Annie and I have long discussed the small business we intend to open when we get older (or when we can't stand being engineers anymore). It will be a used book store, with a wine bar in the back. We're going to call it Annob's Drunken Books. I'm not positive that the word Drunken can be in the name of a store that sells alcohol, but we're going to try real hard. (The word Annob is described here.)
We have most of it planned out: I'll be in charge of wine. Annie is going to be in charge of cheese plates at the wine bar. She'll most likely run the finances and pricing for the store (we think she might get an MBA in the future), but we'll make most of the decisions together. We want a screen that we can roll down and project onto for hosting Michigan Football parties. We'd like to have some maize and blue photographs/paintings, but we'd also like to have a local artist use our wall-space as a gallery for selling their art. We'll each have sections of books that we choose/specialize in (I'm a Fantasy/ Sci-Fi guy).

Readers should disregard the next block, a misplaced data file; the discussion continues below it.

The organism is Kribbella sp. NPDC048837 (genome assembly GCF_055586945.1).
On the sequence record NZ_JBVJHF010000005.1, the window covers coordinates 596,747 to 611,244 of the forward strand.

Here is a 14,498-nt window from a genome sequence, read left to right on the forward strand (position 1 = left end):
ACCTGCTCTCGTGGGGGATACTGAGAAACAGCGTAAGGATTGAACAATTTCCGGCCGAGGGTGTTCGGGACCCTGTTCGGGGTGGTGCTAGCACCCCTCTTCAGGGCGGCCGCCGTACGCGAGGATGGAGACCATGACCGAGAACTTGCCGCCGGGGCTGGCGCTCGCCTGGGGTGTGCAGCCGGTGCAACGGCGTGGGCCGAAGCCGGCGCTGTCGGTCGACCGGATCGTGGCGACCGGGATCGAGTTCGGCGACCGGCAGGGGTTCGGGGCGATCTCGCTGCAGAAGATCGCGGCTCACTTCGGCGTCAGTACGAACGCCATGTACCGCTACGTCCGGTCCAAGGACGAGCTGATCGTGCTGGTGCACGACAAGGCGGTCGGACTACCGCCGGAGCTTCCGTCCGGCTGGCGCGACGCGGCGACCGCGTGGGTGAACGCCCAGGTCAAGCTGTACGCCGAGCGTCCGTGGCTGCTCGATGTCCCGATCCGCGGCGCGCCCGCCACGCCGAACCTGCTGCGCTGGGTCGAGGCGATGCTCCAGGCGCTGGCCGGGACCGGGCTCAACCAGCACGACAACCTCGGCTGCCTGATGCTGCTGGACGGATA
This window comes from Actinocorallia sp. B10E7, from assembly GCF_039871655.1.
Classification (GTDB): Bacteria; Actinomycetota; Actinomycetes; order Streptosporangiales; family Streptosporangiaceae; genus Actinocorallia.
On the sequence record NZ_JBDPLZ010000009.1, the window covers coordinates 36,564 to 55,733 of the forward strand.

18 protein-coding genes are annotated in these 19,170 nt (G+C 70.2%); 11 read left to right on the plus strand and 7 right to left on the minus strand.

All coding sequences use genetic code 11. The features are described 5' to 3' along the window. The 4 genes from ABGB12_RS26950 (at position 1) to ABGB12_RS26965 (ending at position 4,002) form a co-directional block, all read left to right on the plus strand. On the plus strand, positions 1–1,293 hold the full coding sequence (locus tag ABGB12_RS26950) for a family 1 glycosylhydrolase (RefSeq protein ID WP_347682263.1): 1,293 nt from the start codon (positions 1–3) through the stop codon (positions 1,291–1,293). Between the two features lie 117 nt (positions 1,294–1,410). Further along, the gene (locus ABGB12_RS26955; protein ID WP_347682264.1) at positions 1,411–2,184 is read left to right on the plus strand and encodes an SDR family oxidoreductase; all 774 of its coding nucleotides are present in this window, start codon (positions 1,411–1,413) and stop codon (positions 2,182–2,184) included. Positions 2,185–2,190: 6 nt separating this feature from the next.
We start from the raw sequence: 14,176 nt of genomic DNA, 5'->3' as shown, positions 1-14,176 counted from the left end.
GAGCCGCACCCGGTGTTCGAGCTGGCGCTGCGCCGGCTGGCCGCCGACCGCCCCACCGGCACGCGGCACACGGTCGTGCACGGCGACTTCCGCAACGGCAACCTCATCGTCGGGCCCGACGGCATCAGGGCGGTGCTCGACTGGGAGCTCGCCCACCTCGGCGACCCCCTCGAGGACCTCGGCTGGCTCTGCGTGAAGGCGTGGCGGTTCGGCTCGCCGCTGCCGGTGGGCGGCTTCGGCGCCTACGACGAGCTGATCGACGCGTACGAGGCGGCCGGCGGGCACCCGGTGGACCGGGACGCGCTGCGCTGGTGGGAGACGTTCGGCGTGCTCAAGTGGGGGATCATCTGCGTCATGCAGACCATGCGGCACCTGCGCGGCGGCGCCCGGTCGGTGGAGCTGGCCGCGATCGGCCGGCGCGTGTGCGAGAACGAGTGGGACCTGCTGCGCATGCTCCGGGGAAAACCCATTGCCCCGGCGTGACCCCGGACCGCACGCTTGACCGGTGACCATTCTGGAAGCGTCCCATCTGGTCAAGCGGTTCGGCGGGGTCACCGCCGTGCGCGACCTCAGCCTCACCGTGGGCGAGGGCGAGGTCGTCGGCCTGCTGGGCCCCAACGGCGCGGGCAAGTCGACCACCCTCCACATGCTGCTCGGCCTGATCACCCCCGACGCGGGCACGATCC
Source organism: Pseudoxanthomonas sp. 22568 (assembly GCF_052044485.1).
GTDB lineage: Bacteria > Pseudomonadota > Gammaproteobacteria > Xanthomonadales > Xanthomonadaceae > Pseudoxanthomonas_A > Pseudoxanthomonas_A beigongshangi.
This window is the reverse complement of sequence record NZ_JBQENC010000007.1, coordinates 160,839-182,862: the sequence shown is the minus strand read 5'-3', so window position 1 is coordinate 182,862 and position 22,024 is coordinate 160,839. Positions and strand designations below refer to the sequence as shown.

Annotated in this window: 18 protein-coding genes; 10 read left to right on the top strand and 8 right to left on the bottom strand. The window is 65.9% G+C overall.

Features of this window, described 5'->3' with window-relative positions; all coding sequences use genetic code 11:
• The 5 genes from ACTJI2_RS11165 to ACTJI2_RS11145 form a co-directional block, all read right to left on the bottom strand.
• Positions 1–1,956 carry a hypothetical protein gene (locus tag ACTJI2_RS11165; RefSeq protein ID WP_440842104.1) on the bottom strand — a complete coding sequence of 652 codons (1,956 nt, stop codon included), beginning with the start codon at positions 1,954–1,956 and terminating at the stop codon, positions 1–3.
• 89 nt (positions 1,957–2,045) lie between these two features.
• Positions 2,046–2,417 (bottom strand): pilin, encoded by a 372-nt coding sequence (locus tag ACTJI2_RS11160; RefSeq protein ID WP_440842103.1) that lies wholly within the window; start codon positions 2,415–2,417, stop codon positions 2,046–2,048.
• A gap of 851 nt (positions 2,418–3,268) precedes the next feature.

There are a few things that we still haven't agreed upon: I want the bar in the back, but Annie pictures a circular bar in the center. We also have no fucking idea where we are going to open it. (We don't really know where we'll settle down. Ann Arbor?)
This week, we've hit a snag with our plans. What if people don't read paper books anymore? It sounds ridiculous, but is it that ridiculous? We've debated that books are more timeless than items like records, since you don't need any special equipment to read them. People still buy records, regardless. However, our generation, in general, is really into the next big techie thing. What if people have no interest in paper books in the future?
It's kind of mind blowing to think about. At least, for those of us that still read regularly.
Forever reading paper books (please don't let me sell out),